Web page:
AMY GOODMAN: We’re joined now by Anthony Riddle. He is Executive Director of the Alliance for Community Media which is an umbrella of more than 1,000 PEGs and community media centers throughout the country. Welcome to Democracy Now!
ANTHONY RIDDLE: Amy, Juan, thank you for have me on.
AMY GOODMAN: Thank you very much for being with us in your busy schedule as you travel the country. Anthony, can you explain what does public access face right now?
ANTHONY RIDDLE: I think this is the biggest threat that we have ever had since public access was created over 30 years ago. The bills that are out there right now, in the name of competition, actually are there to allow the telephone companies to come in and compete with the cable companies, but would in effect create a duopoly. If you think about the idea of your home having two wires coming into it, and that all information going into and out of the home are on those two wires, and that they’re controlled by a couple of companies, maybe three companies, four, that have all of the same interests, then you’re looking at something that’s going to alter the face of our society as a whole, not just media. And it’s not science fiction. This is actually on the verge of happening. I think the interesting story here is that there has been no story here. And we expect there to be no story because the companies that should be reporting on this and bringing information to the public so that they can participate in the debate are not reporting it, because they have a financial interest in it.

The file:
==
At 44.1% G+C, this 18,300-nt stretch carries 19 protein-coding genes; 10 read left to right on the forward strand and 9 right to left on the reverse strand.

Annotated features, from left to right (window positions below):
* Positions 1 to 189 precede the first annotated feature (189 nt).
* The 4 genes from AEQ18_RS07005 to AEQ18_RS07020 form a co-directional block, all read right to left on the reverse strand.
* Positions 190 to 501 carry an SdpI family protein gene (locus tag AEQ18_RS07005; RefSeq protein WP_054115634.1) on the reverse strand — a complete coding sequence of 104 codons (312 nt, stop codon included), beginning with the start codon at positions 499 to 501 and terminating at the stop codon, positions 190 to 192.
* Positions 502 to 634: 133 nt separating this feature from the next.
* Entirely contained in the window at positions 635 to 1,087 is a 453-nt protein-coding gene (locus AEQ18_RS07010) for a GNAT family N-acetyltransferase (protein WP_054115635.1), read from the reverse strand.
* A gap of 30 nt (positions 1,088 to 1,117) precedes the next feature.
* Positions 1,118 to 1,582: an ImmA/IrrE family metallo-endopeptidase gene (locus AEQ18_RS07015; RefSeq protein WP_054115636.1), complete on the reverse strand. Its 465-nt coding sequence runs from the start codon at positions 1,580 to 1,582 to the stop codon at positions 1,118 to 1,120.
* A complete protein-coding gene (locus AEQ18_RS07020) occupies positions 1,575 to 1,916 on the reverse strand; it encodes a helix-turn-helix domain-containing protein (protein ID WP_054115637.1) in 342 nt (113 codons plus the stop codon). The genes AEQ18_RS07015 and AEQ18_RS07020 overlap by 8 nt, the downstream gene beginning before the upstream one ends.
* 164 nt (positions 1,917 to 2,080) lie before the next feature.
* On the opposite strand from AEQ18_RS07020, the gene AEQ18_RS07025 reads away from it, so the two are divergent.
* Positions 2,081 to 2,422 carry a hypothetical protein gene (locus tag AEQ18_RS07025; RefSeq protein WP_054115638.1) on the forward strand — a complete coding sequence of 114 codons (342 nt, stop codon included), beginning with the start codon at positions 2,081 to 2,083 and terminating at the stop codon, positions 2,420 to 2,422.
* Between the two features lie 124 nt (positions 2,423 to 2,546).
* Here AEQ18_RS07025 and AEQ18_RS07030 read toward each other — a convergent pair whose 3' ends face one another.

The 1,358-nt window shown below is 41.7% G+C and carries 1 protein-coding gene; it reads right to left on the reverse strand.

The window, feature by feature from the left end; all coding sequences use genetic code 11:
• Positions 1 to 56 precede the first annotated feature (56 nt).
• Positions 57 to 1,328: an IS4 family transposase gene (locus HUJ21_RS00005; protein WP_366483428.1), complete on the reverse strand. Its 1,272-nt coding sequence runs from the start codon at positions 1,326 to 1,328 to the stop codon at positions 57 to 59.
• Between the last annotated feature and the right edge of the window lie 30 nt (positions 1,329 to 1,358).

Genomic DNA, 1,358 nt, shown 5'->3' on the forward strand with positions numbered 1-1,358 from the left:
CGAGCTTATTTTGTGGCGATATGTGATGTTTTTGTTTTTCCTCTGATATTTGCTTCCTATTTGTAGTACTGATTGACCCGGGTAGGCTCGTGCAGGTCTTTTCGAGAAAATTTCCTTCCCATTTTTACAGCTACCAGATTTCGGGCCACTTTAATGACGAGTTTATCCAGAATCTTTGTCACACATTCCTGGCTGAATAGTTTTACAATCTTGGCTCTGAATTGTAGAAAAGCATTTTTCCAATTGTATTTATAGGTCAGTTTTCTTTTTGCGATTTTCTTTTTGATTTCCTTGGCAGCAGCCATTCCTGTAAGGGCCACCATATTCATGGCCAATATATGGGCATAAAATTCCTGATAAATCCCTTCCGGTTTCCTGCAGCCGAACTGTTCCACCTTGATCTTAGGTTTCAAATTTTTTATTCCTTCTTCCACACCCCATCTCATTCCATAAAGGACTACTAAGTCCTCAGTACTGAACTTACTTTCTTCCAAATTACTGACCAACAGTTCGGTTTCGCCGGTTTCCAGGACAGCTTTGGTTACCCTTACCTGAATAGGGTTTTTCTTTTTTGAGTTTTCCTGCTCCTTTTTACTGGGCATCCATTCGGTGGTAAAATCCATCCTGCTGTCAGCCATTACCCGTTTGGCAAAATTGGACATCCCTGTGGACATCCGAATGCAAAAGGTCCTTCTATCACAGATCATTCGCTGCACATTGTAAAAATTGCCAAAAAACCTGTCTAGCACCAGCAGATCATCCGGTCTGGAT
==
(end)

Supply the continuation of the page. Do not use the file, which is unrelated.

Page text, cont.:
JUAN GONZALEZ: So — and, in essence, what you are talking about two wires, you are talking about the cable line and the telephone line.
ANTHONY RIDDLE: Yes.
JUAN GONZALEZ: And what you are saying then that in this particular bunch of bills, the cable companies and the telecommunications companies, which are sometimes in competition or battling each other are united in being able to rid the necessity of having to provide some kind of financing for public access.